I was reading one of my local newspapers online this morning, and was a bit surprised on the copywriting in the sidebar for an article. A “Shocking” online report regarding colon cleansers? Why would the Chicago Tribune be writing online reports about that?
Clicking through the article only continued the confusion: three products, each evaluated against each other, each with testimonials, reviews, stars, and even a convenient “buy” button…
And that’s when I realized I’d been taken. I was on a product sales website, reading falsely written testimonials, by false doctors, with false reviews. And I’d been taken there through a false article promotion, through a newspaper resource I tend to trust.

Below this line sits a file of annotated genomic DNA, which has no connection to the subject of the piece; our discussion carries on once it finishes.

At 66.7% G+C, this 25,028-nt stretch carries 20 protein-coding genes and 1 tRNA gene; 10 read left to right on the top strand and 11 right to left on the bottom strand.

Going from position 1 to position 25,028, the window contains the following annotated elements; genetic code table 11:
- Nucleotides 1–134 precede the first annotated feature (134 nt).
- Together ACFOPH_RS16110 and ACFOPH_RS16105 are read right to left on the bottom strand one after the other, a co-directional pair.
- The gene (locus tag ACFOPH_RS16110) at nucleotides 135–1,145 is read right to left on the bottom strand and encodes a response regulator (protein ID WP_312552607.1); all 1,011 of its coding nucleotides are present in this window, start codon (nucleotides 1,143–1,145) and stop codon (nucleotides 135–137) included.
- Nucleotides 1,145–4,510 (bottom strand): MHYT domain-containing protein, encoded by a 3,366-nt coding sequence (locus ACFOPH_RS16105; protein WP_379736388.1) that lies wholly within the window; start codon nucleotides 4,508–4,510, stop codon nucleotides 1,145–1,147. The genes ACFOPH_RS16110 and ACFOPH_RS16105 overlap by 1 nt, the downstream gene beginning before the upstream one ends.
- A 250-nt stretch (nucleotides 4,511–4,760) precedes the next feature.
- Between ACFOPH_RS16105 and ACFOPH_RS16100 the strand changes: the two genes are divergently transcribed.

Who wins with all these lies and deceptions? The product company doesn’t win by betraying my trust. The newspaper certainly doesn’t win just by reporting advertisement click revenue. I’m three times more suspicious of all their promotions now. There, at the top: are those really news photos? Or another fake article advertisement? Off there, in the sidebar: really a journalist-written, editor vetted article?
There’s often a good amount of give-and-take tension between advertising and usability. But as newspaper revenue shortfalls increase, I’m seeing more and more obtrusive, abusive, and plain deceptive advertising practices. Newspaper revenue shortfalls aren’t resolved by betraying the reader’s trust. Trust is a lot more expensive to build than readers.
Have a comment or question? Send us a note. It won't be shown here and email isn't required, unless you'd like a